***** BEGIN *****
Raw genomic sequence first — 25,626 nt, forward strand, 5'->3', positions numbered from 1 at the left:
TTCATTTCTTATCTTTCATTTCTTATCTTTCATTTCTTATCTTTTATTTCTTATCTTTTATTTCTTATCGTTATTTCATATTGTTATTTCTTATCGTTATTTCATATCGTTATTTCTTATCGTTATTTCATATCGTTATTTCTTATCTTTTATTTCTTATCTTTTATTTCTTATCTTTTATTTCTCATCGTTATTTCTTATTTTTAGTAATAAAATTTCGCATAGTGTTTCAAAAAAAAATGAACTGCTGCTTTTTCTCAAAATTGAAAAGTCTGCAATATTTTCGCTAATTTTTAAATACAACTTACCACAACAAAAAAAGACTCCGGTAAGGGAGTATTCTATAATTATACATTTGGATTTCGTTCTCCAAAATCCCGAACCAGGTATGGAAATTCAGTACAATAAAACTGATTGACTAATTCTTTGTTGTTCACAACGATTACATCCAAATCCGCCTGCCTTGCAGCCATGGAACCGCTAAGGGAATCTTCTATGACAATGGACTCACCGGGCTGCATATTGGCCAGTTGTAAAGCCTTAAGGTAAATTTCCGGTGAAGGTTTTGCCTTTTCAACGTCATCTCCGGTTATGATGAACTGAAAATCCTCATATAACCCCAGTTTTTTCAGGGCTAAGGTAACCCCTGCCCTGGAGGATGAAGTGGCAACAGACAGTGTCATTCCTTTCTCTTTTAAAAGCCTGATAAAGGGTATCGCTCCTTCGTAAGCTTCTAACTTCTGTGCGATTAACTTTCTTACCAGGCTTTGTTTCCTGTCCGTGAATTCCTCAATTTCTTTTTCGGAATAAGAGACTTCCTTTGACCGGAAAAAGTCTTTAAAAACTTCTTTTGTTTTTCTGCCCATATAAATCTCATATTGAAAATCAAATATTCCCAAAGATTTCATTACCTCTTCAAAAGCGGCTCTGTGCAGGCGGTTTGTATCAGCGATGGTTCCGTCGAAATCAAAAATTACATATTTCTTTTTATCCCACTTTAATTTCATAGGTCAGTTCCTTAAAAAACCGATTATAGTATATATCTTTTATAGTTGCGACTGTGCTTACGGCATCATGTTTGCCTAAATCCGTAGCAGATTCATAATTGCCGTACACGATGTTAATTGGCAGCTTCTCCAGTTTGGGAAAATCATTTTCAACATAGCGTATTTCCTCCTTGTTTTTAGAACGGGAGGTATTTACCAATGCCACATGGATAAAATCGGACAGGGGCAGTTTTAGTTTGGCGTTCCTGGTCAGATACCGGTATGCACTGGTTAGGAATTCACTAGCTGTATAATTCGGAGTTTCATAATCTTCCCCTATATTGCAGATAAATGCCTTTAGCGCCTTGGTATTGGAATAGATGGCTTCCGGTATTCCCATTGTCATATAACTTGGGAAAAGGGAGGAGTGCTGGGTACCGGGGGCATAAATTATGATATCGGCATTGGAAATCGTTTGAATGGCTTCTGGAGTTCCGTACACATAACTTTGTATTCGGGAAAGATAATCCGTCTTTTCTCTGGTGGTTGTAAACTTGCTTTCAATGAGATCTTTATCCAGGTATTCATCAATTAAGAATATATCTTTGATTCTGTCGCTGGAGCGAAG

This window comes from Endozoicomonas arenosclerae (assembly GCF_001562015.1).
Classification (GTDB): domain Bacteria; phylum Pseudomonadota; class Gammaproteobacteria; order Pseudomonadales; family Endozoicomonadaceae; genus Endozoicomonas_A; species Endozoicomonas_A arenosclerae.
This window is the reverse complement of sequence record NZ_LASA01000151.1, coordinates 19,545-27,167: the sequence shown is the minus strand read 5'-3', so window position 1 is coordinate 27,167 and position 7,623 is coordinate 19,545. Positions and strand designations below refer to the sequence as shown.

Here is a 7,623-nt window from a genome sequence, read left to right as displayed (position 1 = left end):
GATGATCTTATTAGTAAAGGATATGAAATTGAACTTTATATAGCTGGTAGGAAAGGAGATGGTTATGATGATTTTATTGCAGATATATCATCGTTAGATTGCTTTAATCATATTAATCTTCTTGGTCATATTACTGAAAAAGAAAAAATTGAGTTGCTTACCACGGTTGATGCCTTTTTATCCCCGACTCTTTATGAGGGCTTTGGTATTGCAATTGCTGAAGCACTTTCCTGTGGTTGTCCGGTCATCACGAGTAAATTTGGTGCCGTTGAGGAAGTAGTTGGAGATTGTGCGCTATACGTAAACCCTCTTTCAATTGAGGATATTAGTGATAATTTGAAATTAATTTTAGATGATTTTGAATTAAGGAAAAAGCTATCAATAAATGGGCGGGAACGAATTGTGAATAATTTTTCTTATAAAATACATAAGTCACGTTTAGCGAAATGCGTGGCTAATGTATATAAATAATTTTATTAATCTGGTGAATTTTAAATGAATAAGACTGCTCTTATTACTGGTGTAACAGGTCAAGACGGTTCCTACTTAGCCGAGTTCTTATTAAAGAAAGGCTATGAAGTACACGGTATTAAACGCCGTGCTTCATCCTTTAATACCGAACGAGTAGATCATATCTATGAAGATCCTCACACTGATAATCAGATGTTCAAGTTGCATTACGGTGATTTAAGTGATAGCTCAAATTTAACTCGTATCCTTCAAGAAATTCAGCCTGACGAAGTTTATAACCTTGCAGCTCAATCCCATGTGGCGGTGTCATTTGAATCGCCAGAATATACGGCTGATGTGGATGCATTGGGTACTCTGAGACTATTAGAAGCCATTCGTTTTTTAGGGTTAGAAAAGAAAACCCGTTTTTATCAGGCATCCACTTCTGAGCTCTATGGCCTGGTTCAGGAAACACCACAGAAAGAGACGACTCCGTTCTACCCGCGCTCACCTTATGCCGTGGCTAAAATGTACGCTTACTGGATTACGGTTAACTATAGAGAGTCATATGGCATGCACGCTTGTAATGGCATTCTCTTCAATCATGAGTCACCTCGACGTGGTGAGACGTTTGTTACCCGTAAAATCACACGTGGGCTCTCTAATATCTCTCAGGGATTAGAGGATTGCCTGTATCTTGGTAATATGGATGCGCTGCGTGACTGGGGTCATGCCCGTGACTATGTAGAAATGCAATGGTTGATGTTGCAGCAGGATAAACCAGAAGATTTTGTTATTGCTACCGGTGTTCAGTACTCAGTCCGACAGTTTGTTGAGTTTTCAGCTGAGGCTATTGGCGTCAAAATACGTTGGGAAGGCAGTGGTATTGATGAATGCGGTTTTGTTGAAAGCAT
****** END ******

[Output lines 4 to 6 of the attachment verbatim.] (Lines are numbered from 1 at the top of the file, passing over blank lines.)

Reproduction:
Classification (GTDB): domain Bacteria; phylum Pseudomonadota; class Gammaproteobacteria; order Pseudomonadales; family Endozoicomonadaceae; genus Endozoicomonas_A; species Endozoicomonas_A arenosclerae.
This window is the reverse complement of sequence record NZ_LASA01000151.1, coordinates 19,545-27,167: the sequence shown is the minus strand read 5'-3', so window position 1 is coordinate 27,167 and position 7,623 is coordinate 19,545. Positions and strand designations below refer to the sequence as shown.

Here is a 7,623-nt window from a genome sequence, read left to right as displayed (position 1 = left end):